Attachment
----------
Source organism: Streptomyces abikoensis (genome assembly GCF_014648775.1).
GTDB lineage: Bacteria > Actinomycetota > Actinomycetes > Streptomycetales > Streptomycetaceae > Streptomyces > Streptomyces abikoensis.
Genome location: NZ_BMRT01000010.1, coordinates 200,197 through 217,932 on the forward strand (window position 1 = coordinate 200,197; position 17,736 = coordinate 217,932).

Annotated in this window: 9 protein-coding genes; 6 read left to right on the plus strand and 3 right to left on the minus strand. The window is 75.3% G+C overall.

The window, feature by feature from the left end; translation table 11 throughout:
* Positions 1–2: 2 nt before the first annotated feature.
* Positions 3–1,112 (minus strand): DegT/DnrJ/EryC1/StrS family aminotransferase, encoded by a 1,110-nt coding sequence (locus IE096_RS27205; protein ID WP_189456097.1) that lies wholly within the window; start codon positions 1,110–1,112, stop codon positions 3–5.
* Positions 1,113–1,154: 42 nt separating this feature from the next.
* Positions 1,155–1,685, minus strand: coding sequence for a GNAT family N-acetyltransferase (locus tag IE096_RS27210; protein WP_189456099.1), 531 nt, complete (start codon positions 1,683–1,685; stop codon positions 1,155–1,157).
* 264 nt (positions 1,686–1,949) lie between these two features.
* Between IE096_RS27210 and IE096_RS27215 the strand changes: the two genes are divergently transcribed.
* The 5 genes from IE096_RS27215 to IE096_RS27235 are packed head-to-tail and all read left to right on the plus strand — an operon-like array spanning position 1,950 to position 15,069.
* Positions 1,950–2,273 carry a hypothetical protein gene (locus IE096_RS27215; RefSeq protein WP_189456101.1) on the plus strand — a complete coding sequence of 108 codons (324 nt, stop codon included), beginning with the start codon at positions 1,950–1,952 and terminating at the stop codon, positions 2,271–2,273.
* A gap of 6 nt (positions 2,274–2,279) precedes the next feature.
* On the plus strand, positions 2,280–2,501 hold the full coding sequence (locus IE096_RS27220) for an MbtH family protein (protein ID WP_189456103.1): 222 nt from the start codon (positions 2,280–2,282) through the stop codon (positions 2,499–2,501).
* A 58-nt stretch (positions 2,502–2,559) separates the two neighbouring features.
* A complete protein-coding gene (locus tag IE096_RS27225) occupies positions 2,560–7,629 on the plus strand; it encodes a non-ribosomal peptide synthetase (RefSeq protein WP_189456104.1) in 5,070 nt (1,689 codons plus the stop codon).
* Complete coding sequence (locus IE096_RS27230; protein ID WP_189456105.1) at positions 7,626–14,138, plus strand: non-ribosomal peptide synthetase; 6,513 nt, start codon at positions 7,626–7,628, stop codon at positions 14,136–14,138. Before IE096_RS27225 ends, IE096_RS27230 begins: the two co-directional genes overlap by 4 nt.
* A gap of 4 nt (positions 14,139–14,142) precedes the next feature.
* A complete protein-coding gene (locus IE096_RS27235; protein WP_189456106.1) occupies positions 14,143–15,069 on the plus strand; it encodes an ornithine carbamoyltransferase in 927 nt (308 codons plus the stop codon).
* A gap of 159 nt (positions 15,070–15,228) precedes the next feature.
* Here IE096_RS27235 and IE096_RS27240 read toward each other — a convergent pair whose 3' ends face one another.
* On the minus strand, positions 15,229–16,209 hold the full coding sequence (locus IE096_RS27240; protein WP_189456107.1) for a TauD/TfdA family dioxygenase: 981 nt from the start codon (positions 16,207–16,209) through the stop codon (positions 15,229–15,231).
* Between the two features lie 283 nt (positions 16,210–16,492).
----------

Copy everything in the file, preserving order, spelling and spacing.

Source organism: Streptomyces abikoensis (genome assembly GCF_014648775.1).
GTDB lineage: Bacteria > Actinomycetota > Actinomycetes > Streptomycetales > Streptomycetaceae > Streptomyces > Streptomyces abikoensis.
Genome location: NZ_BMRT01000010.1, coordinates 200,197 through 217,932 on the forward strand (window position 1 = coordinate 200,197; position 17,736 = coordinate 217,932).

Annotated in this window: 9 protein-coding genes; 6 read left to right on the plus strand and 3 right to left on the minus strand. The window is 75.3% G+C overall.

The window, feature by feature from the left end; translation table 11 throughout:
* Positions 1–2: 2 nt before the first annotated feature.
* Positions 3–1,112 (minus strand): DegT/DnrJ/EryC1/StrS family aminotransferase, encoded by a 1,110-nt coding sequence (locus IE096_RS27205; protein ID WP_189456097.1) that lies wholly within the window; start codon positions 1,110–1,112, stop codon positions 3–5.
* Positions 1,113–1,154: 42 nt separating this feature from the next.
* Positions 1,155–1,685, minus strand: coding sequence for a GNAT family N-acetyltransferase (locus tag IE096_RS27210; protein WP_189456099.1), 531 nt, complete (start codon positions 1,683–1,685; stop codon positions 1,155–1,157).
* 264 nt (positions 1,686–1,949) lie between these two features.
* Between IE096_RS27210 and IE096_RS27215 the strand changes: the two genes are divergently transcribed.
* The 5 genes from IE096_RS27215 to IE096_RS27235 are packed head-to-tail and all read left to right on the plus strand — an operon-like array spanning position 1,950 to position 15,069.
* Positions 1,950–2,273 carry a hypothetical protein gene (locus IE096_RS27215; RefSeq protein WP_189456101.1) on the plus strand — a complete coding sequence of 108 codons (324 nt, stop codon included), beginning with the start codon at positions 1,950–1,952 and terminating at the stop codon, positions 2,271–2,273.
* A gap of 6 nt (positions 2,274–2,279) precedes the next feature.
* On the plus strand, positions 2,280–2,501 hold the full coding sequence (locus IE096_RS27220) for an MbtH family protein (protein ID WP_189456103.1): 222 nt from the start codon (positions 2,280–2,282) through the stop codon (positions 2,499–2,501).
* A 58-nt stretch (positions 2,502–2,559) separates the two neighbouring features.
* A complete protein-coding gene (locus tag IE096_RS27225) occupies positions 2,560–7,629 on the plus strand; it encodes a non-ribosomal peptide synthetase (RefSeq protein WP_189456104.1) in 5,070 nt (1,689 codons plus the stop codon).
* Complete coding sequence (locus IE096_RS27230; protein ID WP_189456105.1) at positions 7,626–14,138, plus strand: non-ribosomal peptide synthetase; 6,513 nt, start codon at positions 7,626–7,628, stop codon at positions 14,136–14,138. Before IE096_RS27225 ends, IE096_RS27230 begins: the two co-directional genes overlap by 4 nt.
* A gap of 4 nt (positions 14,139–14,142) precedes the next feature.
* A complete protein-coding gene (locus IE096_RS27235; protein WP_189456106.1) occupies positions 14,143–15,069 on the plus strand; it encodes an ornithine carbamoyltransferase in 927 nt (308 codons plus the stop codon).
* A gap of 159 nt (positions 15,070–15,228) precedes the next feature.
* Here IE096_RS27235 and IE096_RS27240 read toward each other — a convergent pair whose 3' ends face one another.
* On the minus strand, positions 15,229–16,209 hold the full coding sequence (locus IE096_RS27240; protein WP_189456107.1) for a TauD/TfdA family dioxygenase: 981 nt from the start codon (positions 16,207–16,209) through the stop codon (positions 15,229–15,231).
* Between the two features lie 283 nt (positions 16,210–16,492).